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Developer(s)Tobias Koppers, Sean Larkin, Johannes Ewald, Juho Vepsäläinen, Kees Kluskens and webpack contributors
Initial releaseMarch 10, 2012; 7 years ago (2012-03-10)
Stable release
4.35.2 / July 1, 2019; 6 months ago (2019-07-01)[1]
Repository Edit this at Wikidata
Written inJavaScript
Operating systemCross-platform
LicenseMIT License

webpack is an open-source JavaScript module bundler.[2][3][4][5][6] It is a module bundler primarily for JavaScript, but it can transform front-end assets like HTML, CSS, and images if the corresponding loaders are included.[7] webpack takes modules with dependencies and generates static assets representing those modules.[8]

webpack takes the dependencies and generates a dependency graph allowing web developers to use a modular approach for their web application development purposes. It can be used from the command line, or can be configured using a config file which is named webpack.config.js. This file is used to define rules, plugins, etc., for a project. (webpack is highly extensible via rules which allow developers to write custom tasks that they want to perform when bundling files together.)

Node.js is required for using webpack.

webpack provides code on demand using the moniker code splitting. The Technical Committee 39 for ECMAScript is working on standardization of a function that loads additional code: "proposal-dynamic-import".[9]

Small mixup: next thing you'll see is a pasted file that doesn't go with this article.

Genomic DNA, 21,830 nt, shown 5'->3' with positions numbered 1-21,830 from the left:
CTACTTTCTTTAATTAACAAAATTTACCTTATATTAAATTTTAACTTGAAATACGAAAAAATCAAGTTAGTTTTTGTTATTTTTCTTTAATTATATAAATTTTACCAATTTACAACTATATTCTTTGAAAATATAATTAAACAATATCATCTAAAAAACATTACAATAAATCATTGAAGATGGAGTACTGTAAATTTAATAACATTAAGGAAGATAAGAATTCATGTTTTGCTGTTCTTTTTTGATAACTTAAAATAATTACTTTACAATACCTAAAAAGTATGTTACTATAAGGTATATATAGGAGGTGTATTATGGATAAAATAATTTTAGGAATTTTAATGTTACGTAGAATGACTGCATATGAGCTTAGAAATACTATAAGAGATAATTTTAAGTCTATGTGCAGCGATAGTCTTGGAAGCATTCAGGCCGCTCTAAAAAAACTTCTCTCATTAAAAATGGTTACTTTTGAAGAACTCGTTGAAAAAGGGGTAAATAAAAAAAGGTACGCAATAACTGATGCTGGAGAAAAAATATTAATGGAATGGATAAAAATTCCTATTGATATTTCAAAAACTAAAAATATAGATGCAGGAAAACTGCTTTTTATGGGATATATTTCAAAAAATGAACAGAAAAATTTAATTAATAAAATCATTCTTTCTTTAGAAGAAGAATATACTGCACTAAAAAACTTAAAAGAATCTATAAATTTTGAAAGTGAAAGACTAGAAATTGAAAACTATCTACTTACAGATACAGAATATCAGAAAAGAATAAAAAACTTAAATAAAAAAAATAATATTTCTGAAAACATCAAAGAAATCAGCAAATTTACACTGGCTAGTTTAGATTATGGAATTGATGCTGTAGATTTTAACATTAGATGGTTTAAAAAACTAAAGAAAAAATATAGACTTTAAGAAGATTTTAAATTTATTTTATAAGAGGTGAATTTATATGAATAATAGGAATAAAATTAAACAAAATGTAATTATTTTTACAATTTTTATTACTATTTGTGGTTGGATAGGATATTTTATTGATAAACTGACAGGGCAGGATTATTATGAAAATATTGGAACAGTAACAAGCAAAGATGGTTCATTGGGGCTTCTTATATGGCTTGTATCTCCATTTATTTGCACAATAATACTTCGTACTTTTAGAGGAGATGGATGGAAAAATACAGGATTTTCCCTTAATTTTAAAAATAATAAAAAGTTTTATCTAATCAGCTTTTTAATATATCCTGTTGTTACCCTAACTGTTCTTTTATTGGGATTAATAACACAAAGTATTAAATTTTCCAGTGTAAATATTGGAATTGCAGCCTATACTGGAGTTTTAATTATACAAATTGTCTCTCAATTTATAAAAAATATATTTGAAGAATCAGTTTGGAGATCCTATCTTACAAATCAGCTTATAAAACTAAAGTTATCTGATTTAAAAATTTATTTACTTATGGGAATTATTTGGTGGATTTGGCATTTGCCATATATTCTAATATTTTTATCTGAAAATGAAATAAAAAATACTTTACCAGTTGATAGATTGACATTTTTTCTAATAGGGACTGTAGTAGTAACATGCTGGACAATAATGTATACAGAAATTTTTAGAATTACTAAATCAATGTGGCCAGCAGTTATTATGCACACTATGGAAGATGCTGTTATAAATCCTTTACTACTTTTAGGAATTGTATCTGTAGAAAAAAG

webpack Dev Server[edit]

webpack also provides a built in development server called webpack Dev Server that can be used as a HTTP server for serving files while developing. It also provides the capability to use hot module replacement.

See also[edit]


  1. ^ "Releases · webpack/webpack". Retrieved 2019-01-20.
  2. ^ "Web Performance Optimization with webpack". Google Developers. Retrieved 16 Oct 2018.
  3. ^ "A Beginner's Guide to webpack 4 and Module Bundling". SitePoint. Retrieved 16 Oct 2018.
  4. ^ "Webpack 4.0 Release Brings Simplified Configuration, WebAssembly Support, and Big Performance Boost". InfoQ. Retrieved 16 Oct 2018.
  5. ^ "High-performance webpack config for front-end delivery". Codementor. Retrieved 16 Oct 2018.
  6. ^ "webpack 3 to webpack 4: tips on migrating" CodiLime. Retrieved on 25 Jun 2019.
  7. ^ "What is Webpack". SurviveJS. Retrieved 16 Oct 2018.
  8. ^ "What is webpack". GitHub. Retrieved 25 Feb 2018.
  9. ^ import() proposal for JavaScript, Ecma International, Technical Committee 39 – via GitHub
  10. ^ "Browserify". browserify.org. Retrieved 2020-01-21.

External links[edit]